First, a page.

"Next" by Michael Crichton

next

Genre: Thriller

3.5-Watertowers TracyReaderDad Book Reviews

Rating: 3.5 Water Towers

Reality meets fiction.

I was watching KCRA-TV (Sacramento, CA) this past Friday morning when they aired a segment featuring genetically altered cats that glowed in the dark (fluorescent).

As he did with State of Fear and global warming, Michael Crichton tackles another controversial topic raising awareness of genetic testing, inter-species combining and testing in Next.

Two basic, and very scary, questions raised are:

  1. Who owns your cells?
  2. Can we genetically produce mixed human-other species individuals?

“Next” takes us on a winding path involving multiple characters and situations.As you read this it would be wise to take note of the characters.There are many, some with the same name, and it can get confusing.To that end, I will not unravel the mystery, just be aware that the many pieces come together at the end, and very nicely.

In the story, BioGen Lab has claimed ownership of the “Burnet line” of genes. Several years ago, Frank Burnet came down with T-cell lymphoblastic leukemia (cancer of the bone marrow). Dr. Michael Gross at UCLA Medical Center, was a specialist in this disease and treated /tested Frank every six months over a period of several years.Over time, Frank recovered (on his own) and also became suspicious as more and more forms needed to be signed.At one point Frank refused to sign, and the treatment/testing stopped.

As we find out, Dr. Gross was selling Franks cells to a drug company BioGen.

The estimated worth of Frank’s cells is $3 Billion.No drug has come out of the Burnet line, but, several advancements have been made, not counting the money.

In parallel stories, we meet several transgenic individuals.A talking orangutan, a talking grey parrot named Gerard, and a very human chimpanzee, Dave.We also meet genetic researchers who propose to genetically alter nature to carry brand names.For example, all jaguars can have Jaguar, the car manufacturer’s logo, genetically altered to appear on their bodies.Fish can carry logos of, for example, Mike’s Fishhouse.There have been experiments on turtles where their shells glowed in the dark with what looks like a corporate logo.All of this was fiction to me…..until last week.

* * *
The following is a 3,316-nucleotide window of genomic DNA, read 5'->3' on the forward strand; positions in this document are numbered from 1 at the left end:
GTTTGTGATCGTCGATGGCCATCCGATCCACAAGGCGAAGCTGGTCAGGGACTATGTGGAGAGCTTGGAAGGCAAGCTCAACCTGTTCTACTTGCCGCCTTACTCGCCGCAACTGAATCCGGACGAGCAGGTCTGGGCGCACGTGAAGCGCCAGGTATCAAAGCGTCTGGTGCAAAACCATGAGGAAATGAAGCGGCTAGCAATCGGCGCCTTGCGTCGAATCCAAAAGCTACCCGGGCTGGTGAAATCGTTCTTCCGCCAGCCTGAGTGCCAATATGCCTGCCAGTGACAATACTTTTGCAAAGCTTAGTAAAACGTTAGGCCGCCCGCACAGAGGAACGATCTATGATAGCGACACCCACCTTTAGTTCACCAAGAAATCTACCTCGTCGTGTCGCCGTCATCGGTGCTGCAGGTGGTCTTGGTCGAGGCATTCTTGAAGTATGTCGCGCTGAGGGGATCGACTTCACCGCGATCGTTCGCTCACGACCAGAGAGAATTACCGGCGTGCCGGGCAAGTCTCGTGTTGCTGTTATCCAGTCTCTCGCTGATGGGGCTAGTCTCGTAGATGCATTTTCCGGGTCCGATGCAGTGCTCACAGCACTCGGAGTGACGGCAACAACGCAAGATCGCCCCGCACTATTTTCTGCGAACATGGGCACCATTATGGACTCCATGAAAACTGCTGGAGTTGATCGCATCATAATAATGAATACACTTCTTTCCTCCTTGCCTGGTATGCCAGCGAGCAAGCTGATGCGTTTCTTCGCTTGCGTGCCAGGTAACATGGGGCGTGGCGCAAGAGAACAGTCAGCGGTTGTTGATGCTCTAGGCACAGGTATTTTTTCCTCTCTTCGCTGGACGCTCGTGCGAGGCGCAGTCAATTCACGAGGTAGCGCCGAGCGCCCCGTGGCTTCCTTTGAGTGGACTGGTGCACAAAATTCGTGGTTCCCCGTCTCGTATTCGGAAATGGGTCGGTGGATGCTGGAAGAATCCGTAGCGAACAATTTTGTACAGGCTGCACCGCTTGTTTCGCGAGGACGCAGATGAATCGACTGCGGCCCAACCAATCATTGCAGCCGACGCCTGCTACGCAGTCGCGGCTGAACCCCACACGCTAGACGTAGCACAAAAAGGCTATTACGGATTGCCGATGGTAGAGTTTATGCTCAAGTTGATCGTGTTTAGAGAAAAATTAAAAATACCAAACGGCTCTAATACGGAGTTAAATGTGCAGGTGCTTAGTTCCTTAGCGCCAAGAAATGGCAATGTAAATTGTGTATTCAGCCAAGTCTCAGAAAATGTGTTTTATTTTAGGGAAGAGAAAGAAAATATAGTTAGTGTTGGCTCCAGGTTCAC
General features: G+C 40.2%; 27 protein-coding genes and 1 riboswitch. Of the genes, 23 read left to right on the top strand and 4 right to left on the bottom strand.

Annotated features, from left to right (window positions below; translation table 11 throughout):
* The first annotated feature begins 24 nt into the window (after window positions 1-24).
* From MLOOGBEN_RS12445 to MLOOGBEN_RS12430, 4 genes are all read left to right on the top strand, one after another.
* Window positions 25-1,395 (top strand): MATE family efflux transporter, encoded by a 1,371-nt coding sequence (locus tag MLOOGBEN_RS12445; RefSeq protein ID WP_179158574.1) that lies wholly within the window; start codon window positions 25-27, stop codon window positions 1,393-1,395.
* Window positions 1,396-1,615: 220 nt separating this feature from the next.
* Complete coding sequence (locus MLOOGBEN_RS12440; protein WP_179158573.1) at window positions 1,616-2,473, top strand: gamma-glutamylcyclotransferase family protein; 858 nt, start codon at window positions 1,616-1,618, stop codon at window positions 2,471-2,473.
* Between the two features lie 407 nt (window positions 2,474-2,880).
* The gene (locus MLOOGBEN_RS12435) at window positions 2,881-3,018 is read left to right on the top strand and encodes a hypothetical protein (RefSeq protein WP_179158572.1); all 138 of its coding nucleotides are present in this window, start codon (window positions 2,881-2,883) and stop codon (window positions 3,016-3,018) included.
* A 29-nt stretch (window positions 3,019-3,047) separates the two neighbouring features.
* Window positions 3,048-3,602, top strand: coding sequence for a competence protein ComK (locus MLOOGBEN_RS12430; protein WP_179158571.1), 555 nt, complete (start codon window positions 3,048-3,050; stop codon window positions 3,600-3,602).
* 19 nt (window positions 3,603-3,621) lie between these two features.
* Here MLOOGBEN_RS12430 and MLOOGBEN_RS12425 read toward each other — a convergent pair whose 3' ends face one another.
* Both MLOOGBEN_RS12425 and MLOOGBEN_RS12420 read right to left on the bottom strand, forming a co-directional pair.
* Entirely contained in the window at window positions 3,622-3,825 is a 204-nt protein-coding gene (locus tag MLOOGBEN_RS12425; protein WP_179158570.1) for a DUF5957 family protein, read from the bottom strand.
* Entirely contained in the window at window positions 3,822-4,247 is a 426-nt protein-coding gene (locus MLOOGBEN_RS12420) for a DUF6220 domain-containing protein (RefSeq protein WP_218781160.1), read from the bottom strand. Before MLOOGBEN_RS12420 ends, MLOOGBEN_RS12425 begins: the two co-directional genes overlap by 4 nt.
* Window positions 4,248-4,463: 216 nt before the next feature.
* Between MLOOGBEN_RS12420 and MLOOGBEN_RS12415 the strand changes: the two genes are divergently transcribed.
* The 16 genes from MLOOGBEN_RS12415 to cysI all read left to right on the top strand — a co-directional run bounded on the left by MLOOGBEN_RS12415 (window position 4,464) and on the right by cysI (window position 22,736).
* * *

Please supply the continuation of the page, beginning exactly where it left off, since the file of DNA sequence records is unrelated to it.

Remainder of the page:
The events in “Next” happen at breakneck speed and collide at the end.

Dave’s human father, researcher Henry Kendall, kidnaps Dave from the research facility where he was living (and scheduled to be put to sleep).Henry and his wife, Lynn, “adopt” Dave and formulate a fake disease to explain Dave’s abnormal appearance which Lynn plants in the Internet as support.Dave attends school with Jamie, the Kendalls other son.This experience is not without major problems as children make fun of Dave, and, try to beat up Jamie.Dave is not one to shy away from a fight while protecting Jamie.Dave is very strong and athletic.

Gerard, escapes from danger several times (remember he is pretty smart, even helping his owner’s son with his math homework) and ends up flying to a San Diego Spa perching next to a normal parrot and eating his fill of orange slices.

The BioGen line of Burnet cells is contaminated and thus destroyed. This leads BioGen to seek more cells. But Frank has disappeared, so the only source of cells (that BioGen claims they own) belong to Frank’s lawyer daughter, Alex, or her son, Jamie (yes, another Jamie). BioGen hires a bounty hunter, Vasco Borden, to get either Alex or her Jamie’s cells via a forced biopsy.

The chase to get Alex, or her son’s cells, ends up in San Diego with all the participants coming together at the San Diego Spa. Very cool ending. All my questions during the book where answered. For example: Why are there two Jamie’s? What happens to Gerard and Dave? What happened to the orangutan? Did cavemen really prefer blondes?

“Next” is a very good book, and, as it turns out, very informative.Mr. Crichton is not without opinions and his are the following (I quote):

  1. Stop patenting genes.
  2. Establish clear guidelines for the use of human tissues.
  3. Pass laws to ensure that data about gene testing is made public.
  4. Avoid bans on research.
  5. Rescind the Bayh-Dole Act.

End quote..

If you want to see a future that may be very frightening, I highly recommend “Next” as your next book to read.

See this Wikipedia entry on Genetically Modified Organisms.

2 comments

  1. Hey Mike! Nice reviews–I’m a former biology major and also used to work as a tech writer-editor for the Gravitational Biology Facility for the International Space Station Project at NASA-Ames. The first Michael Crichton book I ever read was “Andromeda Strain” (and the movie really scared me!). The next Crichton book I read was “Jurassic Park” (when I was getting a degree in biology at the University of Guam — studying the relatives of the Komodo Dragon–a real-life dinosaur). The movie “Jurassic Park” was for me almost a “reality show”. Anyway… Crichton knows how to spin a tale… and his background as a Medical Doctor brings a lot of science and biology into his stories. I’m waiting for his books “State of Fear”, “Prey”, and “Next” to become the next blockbuster movies. What about you?

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